Volume 91, Issue 15

Tuesday, September 23, 1997

dirty pool


French cries

One part politics plus one part patriotism plus multiple parts conflicting opinion make a recipe for the Canadian emotional equivalent of nitroglycerine.

By now most Western students have heard through some branch of the campus grapevine that a controversial figure is about to descend on The University Community Centre tomorrow evening. Regardless of political affiliation or provincial loyalties, the very mention of Jacques Parizeau is sure to strike deep and resonant chords within any Canadian. His politics command an immediate reaction – one is either wholly consumed by them or viscerally offended. He is so entwined in the spectre of Quebec separatism that one can almost neglect the fact that he has effectively been inched out of the Parti Quebecois political machine. After the '95 referendum, Parizeau became a liability to his party; he was, to use a euphemism – an overly-opinionated separatist.

Separatism is ironically the furthest issue of contention surrounding Parizeau's visit to the fair hills of Western. Mainly, this visit stirs the proverbial hornets nest of free speech. Is there an ethical question to inviting Parizeau to preach separatism to anyone who is willing to fork over six bucks? A guy's gotta sell a book after all, and if students are willing to pay the man to hear what he has to say, what's the problem?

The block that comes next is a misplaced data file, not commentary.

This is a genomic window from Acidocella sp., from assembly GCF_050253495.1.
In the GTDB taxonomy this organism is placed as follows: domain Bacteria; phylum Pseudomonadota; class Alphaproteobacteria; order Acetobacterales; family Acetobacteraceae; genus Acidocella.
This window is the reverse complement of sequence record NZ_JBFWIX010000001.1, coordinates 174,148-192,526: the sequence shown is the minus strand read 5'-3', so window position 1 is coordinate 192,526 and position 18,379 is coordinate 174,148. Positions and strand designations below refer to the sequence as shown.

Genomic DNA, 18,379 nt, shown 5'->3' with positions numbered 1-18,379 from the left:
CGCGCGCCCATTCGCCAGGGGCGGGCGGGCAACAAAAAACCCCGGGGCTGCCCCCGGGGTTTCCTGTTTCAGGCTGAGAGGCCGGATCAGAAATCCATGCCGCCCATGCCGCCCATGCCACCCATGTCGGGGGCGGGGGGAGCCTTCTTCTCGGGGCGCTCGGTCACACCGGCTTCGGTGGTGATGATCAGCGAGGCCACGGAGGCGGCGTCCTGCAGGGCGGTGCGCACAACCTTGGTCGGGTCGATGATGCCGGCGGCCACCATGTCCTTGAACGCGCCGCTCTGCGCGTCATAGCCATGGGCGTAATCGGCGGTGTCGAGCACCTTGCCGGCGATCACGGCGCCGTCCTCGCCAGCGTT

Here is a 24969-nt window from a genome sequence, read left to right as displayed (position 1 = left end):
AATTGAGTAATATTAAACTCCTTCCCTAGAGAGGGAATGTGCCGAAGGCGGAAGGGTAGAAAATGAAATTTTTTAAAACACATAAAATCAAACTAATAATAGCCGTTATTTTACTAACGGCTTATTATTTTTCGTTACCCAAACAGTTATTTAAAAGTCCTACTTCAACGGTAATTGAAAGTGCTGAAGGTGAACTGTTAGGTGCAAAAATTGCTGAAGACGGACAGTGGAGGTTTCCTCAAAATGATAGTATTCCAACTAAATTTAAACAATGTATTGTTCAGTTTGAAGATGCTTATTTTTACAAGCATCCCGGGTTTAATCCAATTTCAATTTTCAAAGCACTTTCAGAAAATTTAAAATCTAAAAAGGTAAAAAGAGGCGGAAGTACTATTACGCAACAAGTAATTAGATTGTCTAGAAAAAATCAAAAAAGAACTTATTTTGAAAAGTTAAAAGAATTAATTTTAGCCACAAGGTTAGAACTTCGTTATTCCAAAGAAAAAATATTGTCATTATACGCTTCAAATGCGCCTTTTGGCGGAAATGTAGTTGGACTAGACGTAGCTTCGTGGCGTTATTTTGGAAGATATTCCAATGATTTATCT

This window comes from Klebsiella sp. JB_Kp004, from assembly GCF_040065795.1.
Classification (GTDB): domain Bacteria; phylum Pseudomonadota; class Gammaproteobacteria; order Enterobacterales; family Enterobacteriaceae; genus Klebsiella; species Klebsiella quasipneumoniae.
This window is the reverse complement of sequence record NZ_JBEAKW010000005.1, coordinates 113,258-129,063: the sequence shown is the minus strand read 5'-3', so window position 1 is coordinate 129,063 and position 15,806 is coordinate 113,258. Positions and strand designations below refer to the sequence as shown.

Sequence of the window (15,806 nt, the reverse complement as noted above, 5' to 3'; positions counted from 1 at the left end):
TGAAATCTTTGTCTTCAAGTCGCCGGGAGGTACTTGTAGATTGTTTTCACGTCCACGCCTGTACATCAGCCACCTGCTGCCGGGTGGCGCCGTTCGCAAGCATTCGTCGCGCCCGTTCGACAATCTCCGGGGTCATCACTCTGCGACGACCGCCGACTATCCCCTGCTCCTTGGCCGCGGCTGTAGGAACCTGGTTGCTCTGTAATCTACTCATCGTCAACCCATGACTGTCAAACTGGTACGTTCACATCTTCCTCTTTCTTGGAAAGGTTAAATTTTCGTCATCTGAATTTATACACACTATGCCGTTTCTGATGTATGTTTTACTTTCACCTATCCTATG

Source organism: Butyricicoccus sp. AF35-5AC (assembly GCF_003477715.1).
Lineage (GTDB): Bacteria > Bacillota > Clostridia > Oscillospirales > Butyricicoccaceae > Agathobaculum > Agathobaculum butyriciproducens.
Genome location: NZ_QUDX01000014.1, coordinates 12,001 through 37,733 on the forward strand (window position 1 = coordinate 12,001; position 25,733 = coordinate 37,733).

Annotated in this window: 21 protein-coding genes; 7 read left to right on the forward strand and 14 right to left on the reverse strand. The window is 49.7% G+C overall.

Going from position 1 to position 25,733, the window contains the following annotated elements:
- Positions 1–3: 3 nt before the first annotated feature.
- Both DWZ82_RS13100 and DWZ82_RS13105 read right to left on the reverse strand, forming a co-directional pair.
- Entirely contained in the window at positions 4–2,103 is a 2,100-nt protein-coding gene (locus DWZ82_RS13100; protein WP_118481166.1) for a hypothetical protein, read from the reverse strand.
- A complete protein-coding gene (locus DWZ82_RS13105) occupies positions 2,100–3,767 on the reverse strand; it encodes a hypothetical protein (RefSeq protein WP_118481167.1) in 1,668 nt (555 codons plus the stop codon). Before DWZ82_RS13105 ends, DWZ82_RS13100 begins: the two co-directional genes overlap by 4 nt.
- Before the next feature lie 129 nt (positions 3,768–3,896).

Plans have been unveiled by the Young Conservatives, Liberals and Reformers to stage an 'I am Canadian' rally in support of the federal cause that is to run, not by coincidence, simultaneously with the Parizeau talk, which could lead to a clash of words (French or English).

The protesters, however, just like Parizeau, are equally deserving of their place under the sun on the Concrete Beach. Free speech is a moot issue. Everyone gets it! Their freedom to speak out is as libre as the speaker's. It's the Canadian way!

Parizeau is entitled to voice his opinion. So what if his popularity has been trampled, both at home and away from La Belle Province. This country was created on the foundation of certain uncompromising principles, of which freedom of speech is one. Once we start telling people they can't hold certain beliefs or express certain opinions, do we become that far-removed from the politics of regimes like Stalin's Soviet Russia? By that same right, Parizeau's protesters are guaranteed to do their thing.

So talk. Everyone talk about the good and the bad that having a separatist speaker at Western until the UCC is filled with such a great cloud of hot air vapour that the sprinklers come on and the air conditioners shift into overdrive.

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Copyright The Gazette 1997